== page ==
Quite possibly the best part about this story was the plausibility of the main protagonist. A hero is not presented to us to accept without question. We see a weak boy stand up to a sadistic older brother and a class bully. We see a small boy fight a mean classmate and a cruel commander. We see a strategic boy use everything from a common enemy to an appeal for help to make friends in a strange world. And at every step of the way, we are allowed to follow his most private thoughts and reasoning for his behaviour, as every breath becomes a small fight for survival till the next breath comes along.
Equally captivating is how this story constantly shifts tones, and presents characters - sometimes as helpless 6-year-olds plucked out of their homes, and sometimes as brilliant individuals that all of mankind is right to pin its final hopes on. Every boy goes through the gamut of emotions from heartbreaking homesickness to glorious victory. Adding a touch of grounded reality to this fantasy is the cyberspace world of Peter and Valentine as Locke and Demosthenes; a political story that runs its arc and meets its counterpart military story of Ender in the end.
The final days on the mysterious planet Eros bring together - in a grand conclusion - the epic tale of Mazer Rackham, the much dreaded Third Invasion, and a secret message at The End of the World. From ages 6 to about 11, this is the story of Andrew “Ender” Wiggin; the greatest battle commander; the “Speaker for the Dead”.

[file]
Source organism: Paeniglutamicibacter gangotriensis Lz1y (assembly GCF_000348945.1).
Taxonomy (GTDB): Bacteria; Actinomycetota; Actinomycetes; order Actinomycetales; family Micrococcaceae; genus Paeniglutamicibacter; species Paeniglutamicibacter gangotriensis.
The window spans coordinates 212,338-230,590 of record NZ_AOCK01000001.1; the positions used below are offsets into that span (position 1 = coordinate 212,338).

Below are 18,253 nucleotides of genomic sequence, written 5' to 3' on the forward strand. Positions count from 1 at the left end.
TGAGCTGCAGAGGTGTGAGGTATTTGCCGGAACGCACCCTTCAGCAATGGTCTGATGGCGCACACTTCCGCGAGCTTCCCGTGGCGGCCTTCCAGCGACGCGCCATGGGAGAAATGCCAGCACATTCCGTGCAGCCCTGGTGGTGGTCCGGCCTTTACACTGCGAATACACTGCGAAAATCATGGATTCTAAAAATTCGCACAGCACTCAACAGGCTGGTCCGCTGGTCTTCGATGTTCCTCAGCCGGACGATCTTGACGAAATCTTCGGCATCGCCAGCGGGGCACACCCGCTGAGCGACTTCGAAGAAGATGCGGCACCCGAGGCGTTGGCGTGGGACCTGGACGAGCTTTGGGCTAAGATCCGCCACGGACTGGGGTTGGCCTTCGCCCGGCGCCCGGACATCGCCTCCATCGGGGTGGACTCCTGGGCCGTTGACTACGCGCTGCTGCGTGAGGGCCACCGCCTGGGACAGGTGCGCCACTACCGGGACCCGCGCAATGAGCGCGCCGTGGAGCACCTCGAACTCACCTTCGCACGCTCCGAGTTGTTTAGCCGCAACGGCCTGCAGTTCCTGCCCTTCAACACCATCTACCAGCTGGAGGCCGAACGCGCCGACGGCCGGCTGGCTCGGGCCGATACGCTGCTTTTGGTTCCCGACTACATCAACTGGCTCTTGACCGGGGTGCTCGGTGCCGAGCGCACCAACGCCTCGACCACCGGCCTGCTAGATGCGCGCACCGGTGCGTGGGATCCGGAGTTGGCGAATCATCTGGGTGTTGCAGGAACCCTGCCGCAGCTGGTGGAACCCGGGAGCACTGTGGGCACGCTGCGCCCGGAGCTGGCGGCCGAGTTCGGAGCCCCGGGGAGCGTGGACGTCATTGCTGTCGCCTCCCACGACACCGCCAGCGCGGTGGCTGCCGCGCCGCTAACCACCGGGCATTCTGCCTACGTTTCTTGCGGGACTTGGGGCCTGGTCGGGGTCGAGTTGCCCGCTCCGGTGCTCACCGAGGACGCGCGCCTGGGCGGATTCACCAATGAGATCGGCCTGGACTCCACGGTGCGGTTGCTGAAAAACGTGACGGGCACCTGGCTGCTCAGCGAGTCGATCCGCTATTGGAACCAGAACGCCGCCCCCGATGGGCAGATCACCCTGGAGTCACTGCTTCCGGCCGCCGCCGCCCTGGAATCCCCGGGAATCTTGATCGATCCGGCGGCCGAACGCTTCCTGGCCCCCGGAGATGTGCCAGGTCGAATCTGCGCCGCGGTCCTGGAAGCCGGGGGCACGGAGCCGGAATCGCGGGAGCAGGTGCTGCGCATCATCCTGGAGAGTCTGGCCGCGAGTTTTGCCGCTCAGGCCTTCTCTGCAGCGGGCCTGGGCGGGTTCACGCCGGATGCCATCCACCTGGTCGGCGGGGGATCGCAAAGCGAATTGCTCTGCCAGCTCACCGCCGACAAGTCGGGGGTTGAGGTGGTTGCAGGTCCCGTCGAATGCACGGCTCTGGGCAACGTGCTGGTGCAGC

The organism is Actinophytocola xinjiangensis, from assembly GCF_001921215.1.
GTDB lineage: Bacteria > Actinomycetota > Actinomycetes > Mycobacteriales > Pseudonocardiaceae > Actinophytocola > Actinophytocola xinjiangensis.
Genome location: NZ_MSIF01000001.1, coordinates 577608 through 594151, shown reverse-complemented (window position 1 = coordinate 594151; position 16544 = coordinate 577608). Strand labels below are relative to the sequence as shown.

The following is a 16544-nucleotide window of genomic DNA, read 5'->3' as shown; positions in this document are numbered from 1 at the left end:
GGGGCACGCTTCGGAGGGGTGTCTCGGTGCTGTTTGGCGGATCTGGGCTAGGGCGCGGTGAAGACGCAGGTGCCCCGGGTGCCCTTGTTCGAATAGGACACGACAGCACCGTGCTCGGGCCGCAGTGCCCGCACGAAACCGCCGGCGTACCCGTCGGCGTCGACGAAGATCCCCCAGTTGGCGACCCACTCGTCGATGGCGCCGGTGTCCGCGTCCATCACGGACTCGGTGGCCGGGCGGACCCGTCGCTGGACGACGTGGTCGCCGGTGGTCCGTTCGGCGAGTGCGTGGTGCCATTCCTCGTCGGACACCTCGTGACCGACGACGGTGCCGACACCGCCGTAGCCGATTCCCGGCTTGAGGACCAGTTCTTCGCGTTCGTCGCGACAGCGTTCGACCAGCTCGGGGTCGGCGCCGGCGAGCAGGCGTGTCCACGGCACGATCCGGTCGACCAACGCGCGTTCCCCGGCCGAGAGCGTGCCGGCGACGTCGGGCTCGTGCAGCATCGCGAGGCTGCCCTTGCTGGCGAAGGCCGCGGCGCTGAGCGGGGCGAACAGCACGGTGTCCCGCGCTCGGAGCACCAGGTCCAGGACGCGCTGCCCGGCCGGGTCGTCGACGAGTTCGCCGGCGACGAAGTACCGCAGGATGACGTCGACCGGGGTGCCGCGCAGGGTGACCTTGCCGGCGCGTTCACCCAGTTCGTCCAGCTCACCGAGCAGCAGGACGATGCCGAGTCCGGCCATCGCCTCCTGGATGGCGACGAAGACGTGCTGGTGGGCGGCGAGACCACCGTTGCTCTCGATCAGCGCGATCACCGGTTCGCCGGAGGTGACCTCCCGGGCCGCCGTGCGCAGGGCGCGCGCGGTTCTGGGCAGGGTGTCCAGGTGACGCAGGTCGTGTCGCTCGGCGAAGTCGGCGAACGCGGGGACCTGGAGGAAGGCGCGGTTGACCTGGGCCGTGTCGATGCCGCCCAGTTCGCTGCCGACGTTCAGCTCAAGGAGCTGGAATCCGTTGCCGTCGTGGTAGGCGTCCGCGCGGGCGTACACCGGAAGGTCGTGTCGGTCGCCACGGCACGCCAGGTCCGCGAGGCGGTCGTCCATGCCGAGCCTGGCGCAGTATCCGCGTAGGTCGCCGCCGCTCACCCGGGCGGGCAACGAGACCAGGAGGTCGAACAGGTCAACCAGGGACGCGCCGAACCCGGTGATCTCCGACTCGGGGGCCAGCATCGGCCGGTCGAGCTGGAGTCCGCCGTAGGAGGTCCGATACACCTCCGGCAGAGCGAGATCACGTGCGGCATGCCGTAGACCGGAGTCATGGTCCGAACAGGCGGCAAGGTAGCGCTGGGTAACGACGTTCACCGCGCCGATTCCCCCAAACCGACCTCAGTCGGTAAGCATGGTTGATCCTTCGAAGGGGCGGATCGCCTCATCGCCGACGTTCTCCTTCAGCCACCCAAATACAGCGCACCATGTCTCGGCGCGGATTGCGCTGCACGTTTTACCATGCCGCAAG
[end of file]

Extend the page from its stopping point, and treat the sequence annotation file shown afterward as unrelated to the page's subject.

And despite the fact that Orson Scott Card's sci-fi classic is about a little boy learning how to be a warrior, "Ender's Game" is a pretty gripping and sometimes grim adventure story. The descriptions of children being taught out how to be cold-blooded warriors is pretty creepy, but the well-developed future world that Card comes up with is pretty awesome.
After a fight with a gang of bullies, Ender Wiggin is approached by an army officer who wants him to join the elite Battleschool, where kid geniuses become soldiers -- basically because aliens are about to attack Earth AGAIN and may end up wiping out the human race. His brother Peter is too wild and cruel, and his beloved sister Valentine is too mild-mannered.
Ender accepts, and quickly finds himself in a dog-eat-dog space school where he soon becomes loathed for the special treatment the teachers occasionally give him -- when they aren't observing his every move. And it soon becomes obvious that Ender has a natural ability that exceeds that of most of the Battleschool recruits: he instinctively knows how to outmaneuver his opponents and protect himself in a fight, even if he annoys some of the "army" commanders who don't like being outshone.
Back on Earth, his brother and sister try to alter the increasingly unstable politics of Earth by subtle manipulation of the public, a situation that may bring the ruthless Peter into greater power. And as Ender reaches the end of his training, he faces both the buggers and the knowledge of what he is capable of.Read more ›
Most recent customer reviews
Great book! Bought it a few summers ago and very interesting read.Published 7 months ago by Yatong Li